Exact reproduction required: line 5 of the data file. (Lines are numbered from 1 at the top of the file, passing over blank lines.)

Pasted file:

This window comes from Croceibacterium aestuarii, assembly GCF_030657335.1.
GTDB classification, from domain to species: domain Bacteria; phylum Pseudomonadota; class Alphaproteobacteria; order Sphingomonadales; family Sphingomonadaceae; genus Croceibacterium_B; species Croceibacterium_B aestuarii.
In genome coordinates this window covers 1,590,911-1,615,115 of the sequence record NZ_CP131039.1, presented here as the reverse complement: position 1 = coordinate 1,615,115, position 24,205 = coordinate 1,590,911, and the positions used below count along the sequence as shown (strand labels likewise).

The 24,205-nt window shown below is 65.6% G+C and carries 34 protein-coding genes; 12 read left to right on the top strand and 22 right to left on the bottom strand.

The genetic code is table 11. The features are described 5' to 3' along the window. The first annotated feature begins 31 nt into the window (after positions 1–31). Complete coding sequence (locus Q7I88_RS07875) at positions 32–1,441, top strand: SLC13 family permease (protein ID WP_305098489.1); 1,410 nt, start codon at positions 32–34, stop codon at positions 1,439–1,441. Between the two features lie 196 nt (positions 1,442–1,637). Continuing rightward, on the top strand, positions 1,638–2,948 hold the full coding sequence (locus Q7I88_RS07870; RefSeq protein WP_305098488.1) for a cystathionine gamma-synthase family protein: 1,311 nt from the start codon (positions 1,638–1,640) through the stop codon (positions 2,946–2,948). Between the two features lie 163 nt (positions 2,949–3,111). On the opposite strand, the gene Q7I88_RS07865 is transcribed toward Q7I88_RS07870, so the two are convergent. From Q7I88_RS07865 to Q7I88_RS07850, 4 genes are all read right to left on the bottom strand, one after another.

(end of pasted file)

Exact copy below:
The genetic code is table 11. The features are described 5' to 3' along the window. The first annotated feature begins 31 nt into the window (after positions 1–31). Complete coding sequence (locus Q7I88_RS07875) at positions 32–1,441, top strand: SLC13 family permease (protein ID WP_305098489.1); 1,410 nt, start codon at positions 32–34, stop codon at positions 1,439–1,441. Between the two features lie 196 nt (positions 1,442–1,637). Continuing rightward, on the top strand, positions 1,638–2,948 hold the full coding sequence (locus Q7I88_RS07870; RefSeq protein WP_305098488.1) for a cystathionine gamma-synthase family protein: 1,311 nt from the start codon (positions 1,638–1,640) through the stop codon (positions 2,946–2,948). Between the two features lie 163 nt (positions 2,949–3,111). On the opposite strand, the gene Q7I88_RS07865 is transcribed toward Q7I88_RS07870, so the two are convergent. From Q7I88_RS07865 to Q7I88_RS07850, 4 genes are all read right to left on the bottom strand, one after another.